Jackie and Andy Leach, GrillMarX coowners along with Eric and Jennifer Cheadle, have known Executive Chef Kellner since he was three years old. “I used to teach him,” says Jackie, “and then I had him in an after-school program for years. I’ve known his family forever, and he’s been into cooking forever.” When the partners decided to open their first upscale restaurant and were looking for a chef, the perfect answer had already fallen into their laps. They approached Kellner. “He went to culinary school at Johnson and Wales, and I know his work ethic,” says Jackie. “From the time he was 13 years old, he’s done nothing but work hard—he just cares so much. He’s 25 years old.”
Before getting behind the August 2011 opening of GrillMarX, Kellner was running all of the Johnson and Wales’ kitchens in Providence, Rhode Island, and entertaining offers from three restaurants there. But the Gaithersburg native, who previously had worked for Montgomery Country Club and Redskins’ owner Dan Snyder, wanted to return home.
“It’s worked out so wonderfully,” says Jackie. In fact, the restaurateurs plan on looking for location number two within a year, perhaps in Frederick or Howard County, and build upon their Olney foundation.
Whenever possible, GrillMarX tries to source locally. “It depends on the season,” says Kellner. “We try and use local seafood during the summer. Even in toward fall, we were doing local rockfish. We offer local oysters on our menu, that’s our raw bar, and we try and source our produce locally.”
Treehouse Produce in Kensington is GrillMarX’s main produce supplier, and Grassential in Potomac brings farm-fresh eggs and specialty meats to the restaurant’s Sunday brunch.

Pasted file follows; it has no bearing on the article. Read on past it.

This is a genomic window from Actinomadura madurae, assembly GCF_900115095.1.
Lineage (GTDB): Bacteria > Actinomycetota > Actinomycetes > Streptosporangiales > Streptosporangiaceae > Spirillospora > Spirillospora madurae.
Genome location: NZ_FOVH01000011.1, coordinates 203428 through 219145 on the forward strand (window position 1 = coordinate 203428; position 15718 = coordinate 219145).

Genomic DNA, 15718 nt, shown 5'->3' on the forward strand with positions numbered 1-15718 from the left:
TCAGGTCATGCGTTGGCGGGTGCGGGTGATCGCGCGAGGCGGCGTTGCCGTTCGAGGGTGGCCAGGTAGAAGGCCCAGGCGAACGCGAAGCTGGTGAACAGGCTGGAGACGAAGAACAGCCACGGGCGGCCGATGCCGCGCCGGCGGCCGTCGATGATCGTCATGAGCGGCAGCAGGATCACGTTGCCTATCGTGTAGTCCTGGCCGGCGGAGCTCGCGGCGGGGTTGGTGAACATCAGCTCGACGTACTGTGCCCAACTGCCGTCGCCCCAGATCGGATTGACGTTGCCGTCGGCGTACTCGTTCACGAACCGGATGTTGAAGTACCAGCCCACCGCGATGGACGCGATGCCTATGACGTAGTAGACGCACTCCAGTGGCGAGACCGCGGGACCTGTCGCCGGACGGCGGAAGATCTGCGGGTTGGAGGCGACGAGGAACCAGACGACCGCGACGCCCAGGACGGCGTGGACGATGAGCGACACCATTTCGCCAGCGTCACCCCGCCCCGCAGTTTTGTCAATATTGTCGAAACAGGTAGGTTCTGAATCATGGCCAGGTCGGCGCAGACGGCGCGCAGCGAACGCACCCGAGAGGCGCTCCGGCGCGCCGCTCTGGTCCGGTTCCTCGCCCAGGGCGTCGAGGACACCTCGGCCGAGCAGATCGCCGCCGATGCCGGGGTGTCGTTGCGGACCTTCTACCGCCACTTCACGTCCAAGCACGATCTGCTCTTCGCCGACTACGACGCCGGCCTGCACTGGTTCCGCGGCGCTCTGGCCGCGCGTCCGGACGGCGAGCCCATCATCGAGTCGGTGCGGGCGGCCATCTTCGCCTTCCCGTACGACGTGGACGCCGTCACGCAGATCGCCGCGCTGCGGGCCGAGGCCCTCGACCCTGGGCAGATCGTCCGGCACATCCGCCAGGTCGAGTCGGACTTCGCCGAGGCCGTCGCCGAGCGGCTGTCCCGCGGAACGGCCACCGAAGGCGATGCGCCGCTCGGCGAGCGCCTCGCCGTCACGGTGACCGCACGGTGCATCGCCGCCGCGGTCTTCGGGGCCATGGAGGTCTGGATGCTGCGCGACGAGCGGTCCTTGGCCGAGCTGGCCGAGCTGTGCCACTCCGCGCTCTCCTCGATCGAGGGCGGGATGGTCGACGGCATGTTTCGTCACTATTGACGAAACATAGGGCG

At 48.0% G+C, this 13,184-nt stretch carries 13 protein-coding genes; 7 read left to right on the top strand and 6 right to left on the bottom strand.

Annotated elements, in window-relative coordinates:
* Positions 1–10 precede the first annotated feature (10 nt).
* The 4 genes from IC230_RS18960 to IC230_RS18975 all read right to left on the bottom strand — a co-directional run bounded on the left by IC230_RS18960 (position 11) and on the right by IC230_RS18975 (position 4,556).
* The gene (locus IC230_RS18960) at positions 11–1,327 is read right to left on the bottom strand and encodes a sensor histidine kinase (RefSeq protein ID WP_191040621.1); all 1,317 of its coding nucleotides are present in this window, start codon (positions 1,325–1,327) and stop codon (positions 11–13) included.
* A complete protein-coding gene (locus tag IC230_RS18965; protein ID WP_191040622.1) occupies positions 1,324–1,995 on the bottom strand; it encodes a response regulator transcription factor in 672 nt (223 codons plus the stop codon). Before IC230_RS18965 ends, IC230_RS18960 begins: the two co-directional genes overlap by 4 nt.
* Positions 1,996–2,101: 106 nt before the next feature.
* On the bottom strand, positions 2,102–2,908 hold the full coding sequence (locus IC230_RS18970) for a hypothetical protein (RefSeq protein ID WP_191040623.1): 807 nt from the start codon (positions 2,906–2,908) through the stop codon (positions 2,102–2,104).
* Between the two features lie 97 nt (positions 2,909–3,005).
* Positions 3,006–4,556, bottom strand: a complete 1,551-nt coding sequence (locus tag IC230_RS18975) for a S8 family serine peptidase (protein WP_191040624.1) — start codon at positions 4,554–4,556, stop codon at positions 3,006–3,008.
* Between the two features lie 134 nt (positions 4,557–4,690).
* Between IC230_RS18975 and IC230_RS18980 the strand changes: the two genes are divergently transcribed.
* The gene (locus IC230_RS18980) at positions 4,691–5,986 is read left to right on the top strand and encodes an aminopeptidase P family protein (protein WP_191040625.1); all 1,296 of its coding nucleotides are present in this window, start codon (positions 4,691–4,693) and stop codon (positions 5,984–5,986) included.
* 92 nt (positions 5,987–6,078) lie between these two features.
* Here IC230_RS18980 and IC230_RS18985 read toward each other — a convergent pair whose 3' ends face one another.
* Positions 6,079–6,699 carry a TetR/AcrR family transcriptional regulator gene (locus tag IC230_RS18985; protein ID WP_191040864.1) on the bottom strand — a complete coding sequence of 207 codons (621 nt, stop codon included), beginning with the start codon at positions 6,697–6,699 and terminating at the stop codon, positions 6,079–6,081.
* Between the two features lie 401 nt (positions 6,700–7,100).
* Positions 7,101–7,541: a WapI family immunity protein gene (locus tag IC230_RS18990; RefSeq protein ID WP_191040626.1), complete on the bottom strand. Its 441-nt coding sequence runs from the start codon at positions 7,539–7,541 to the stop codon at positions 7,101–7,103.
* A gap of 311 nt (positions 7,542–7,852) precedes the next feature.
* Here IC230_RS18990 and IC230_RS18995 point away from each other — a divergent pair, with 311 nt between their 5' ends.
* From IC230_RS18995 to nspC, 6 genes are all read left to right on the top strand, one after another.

The 128-seat restaurant can accommodate large parties of 10 or more, and GrillMarX loves families. “If you don’t serve families in Olney, you’re nowhere,” laughs Jackie. “We have kids eating off of the kids menu and the regular menu.”
A family favorite is dessert. All of GrillMarx’s desserts are made from scratch every day. Think amaretto and mascarpone cheesecake with caramel drizzle and whipped cream, crème brûlée with Tahitian vanilla, chocolate cake with milk chocolate ganache, whipped cream and peppermint, and sundaes big enough to share with two or three spoons. “People love the apple crisp, too,” says Jackie, “because there are no raisins or nuts in it.”
Another popular attraction for families is the GrillMarX Sunday brunch. Powered by a traditional buffet complete with omelet and carving stations, pancakes, eggs and applewood-smoked bacon, the brunch also offers menu items, some of which are unusual. Jackie points to the fried egg burger, the bread pudding and the French toast made with brioche bread, cinnamon and nutmeg.
And for the adults? There are 22 wines available by the glass and 10 by the half-bottle. But try a martini. These are generous at 10 ounces and include fresh-squeezed juices.
In fact, all of GrillMarX’s portions are generous. You can even order a half-rack of ribs over French fries as an appetizer. “You won’t leave hungry,” says Jackie. “We spend a lot of money on to-go containers.”
Executive Chef Doug Kellner’s Maryland Crab Cakes
Yield: 16–18 crab cakes. Prep time: 35 minutes.
2 lbs. jumbo lump crab meat, picked clean
2 lbs. backfin crab meat, picked clean
2 tbs. shallots, chopped
2 tbs. garlic, chopped
2 tbs. parsley, chopped fine
3/4 c. mayonnaise
1/4 c. Dijon mustard
2 tbs. Old Bay
1 each whole egg, whisked
1/2 c. bread crumbs (more as needed)
½ tbs. kosher salt
½ tbs. black pepper, ground
4 oz. oil
1. Gather all ingredients needed to prepare recipe.
2. Add all ingredients into large mixing bowl, except for oil.
3. Gently fold ingredients together in bowl, and be careful not to break apart the jumbo lump crab meat.
4. Heat oil in sauté pan over medium heat.
5. Scoop and shape 4 oz. crab cakes and place into sauté pan.
6. Sear about 2 minutes on one side and then flip using a spatula and sear another 2 minutes on the other side.
7. Remove crab cakes and place onto sheet pan or cookie sheet.
8. Place sheet pan into 375º F oven for 10 to 15 minutes or until crab cakes are hot throughout.
9. Serve crab cakes with desired side dishes.
You can find GrillMarX Steakhouse & Raw Bar in Olney’s Fair Hill Shopping Center, 18149 Town Center Drive. www.grillmarxsteakhouse.com
Published in the March/April 2012 issue of Montgomery Magazine.